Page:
According to the FDA, there are two ways to label packages and containers for food and drug items.
The first way is to place all required label statements on the front label panel. The front label panel is also called the Principal Display Panel or PDP. The second way is to place certain specified label statements on the PDP and other labeling on the Information Panel. The information panel must be immediately to the right of the PDP so the consumer can see the information panel facing the product.
Place the statement of identity, or name of the food, and the net quantity statement, or amount of product, on the PDP and on the alternate PDP.
The information panel label must contain certain label statements including the name and address of the manufacturer, packer or distributor, the ingredient list, nutrition labeling and any required allergy labeling.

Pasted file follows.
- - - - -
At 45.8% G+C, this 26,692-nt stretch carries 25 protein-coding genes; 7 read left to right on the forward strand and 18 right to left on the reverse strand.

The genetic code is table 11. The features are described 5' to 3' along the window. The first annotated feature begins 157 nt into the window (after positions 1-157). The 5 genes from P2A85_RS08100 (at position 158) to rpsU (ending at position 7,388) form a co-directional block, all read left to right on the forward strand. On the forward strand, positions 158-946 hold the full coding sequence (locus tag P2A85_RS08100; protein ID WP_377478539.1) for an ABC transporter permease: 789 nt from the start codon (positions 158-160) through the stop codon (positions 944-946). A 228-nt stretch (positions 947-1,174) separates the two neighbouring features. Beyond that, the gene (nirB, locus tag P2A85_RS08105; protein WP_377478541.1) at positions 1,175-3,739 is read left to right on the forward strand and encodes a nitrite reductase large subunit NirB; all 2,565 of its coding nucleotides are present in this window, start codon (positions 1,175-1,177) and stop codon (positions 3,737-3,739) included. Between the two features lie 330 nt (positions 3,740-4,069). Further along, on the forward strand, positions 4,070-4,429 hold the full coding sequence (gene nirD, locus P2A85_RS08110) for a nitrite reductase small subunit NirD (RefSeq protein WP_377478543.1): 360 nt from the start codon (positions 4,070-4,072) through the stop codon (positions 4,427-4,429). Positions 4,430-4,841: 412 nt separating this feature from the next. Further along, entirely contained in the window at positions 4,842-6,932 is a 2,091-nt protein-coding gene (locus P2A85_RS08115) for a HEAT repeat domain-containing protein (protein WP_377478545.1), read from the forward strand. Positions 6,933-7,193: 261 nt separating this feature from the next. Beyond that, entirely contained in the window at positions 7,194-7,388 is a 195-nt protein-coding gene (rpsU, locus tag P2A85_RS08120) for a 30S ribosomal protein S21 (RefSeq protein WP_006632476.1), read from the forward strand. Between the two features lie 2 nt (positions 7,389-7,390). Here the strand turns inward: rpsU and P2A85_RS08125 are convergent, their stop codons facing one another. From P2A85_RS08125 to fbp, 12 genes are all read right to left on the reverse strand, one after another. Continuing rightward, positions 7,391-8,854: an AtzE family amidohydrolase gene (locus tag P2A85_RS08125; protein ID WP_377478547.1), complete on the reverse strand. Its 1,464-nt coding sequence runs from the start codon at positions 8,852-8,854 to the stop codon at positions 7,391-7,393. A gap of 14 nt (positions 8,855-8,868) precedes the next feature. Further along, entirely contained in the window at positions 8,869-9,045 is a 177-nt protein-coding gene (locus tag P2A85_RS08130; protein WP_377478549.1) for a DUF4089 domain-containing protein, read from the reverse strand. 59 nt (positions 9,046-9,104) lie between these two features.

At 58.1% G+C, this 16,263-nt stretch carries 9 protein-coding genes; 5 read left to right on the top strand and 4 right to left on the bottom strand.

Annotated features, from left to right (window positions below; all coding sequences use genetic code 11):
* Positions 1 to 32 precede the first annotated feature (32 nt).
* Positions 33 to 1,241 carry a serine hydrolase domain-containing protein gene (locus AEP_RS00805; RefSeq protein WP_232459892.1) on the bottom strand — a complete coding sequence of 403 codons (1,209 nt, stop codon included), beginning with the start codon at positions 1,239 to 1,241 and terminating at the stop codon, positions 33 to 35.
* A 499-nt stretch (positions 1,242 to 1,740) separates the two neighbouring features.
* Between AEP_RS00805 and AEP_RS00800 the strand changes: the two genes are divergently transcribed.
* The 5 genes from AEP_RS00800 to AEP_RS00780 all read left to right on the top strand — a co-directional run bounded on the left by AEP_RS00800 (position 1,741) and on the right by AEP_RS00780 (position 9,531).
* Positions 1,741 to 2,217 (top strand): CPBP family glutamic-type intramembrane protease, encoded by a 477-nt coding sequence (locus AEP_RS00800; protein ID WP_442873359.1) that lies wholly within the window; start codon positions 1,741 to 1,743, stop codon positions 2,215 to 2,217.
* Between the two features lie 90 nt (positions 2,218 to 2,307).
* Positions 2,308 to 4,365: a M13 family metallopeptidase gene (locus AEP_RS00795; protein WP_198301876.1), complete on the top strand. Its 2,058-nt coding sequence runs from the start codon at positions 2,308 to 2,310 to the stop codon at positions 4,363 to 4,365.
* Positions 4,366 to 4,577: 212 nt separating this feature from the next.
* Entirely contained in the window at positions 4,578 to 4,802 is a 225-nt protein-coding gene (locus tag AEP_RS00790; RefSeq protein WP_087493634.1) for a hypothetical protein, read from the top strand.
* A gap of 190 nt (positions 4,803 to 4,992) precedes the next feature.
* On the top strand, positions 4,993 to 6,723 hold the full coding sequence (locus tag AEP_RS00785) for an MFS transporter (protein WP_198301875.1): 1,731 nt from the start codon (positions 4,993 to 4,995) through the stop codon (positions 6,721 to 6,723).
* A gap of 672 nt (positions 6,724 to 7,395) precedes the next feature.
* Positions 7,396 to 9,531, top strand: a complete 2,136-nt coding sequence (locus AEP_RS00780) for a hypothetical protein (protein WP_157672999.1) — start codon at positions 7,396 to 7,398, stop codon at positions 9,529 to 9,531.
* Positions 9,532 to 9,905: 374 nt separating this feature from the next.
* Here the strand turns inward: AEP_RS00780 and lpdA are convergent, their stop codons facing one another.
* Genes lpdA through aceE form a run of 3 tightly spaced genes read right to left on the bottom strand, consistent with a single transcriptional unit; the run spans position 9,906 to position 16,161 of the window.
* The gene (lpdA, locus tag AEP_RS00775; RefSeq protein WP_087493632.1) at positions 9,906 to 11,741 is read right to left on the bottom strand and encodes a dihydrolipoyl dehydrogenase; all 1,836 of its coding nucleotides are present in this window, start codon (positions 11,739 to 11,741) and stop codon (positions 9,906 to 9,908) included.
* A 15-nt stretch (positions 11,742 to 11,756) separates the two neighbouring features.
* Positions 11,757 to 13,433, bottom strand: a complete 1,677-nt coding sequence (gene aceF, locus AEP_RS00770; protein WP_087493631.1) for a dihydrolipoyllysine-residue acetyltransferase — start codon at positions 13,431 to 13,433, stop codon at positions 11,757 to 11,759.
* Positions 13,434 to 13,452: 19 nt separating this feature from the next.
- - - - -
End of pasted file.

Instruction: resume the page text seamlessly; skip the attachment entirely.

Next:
When designing the information panel labeling, use a print or type size that is prominent, conspicuous and easy to read. Use letters that are at least one-sixteenth (1/16) inch in height based on the lower case letter “o”. The letters must not be more than three times as high as they are wide, and the lettering must contrast sufficiently with the background so as to be easy to read. Do not crowd required labeling with artwork or non-required labeling.
Intervening materials are items that are not required by the FDA and these items are not permitted to be placed between the required labeling on the information panel. A UPC Barcode is not considered a part of the FDA required labeling. A UPC Barcode is not regulated by any government agency and is merely a convenience or requirement of retail stores to help convey pricing and manage inventory.
For more information about UPC barcodes and to buy a barcode, contact Nationwide Barcode.
For more information about labeling requirements, go to the FDA website.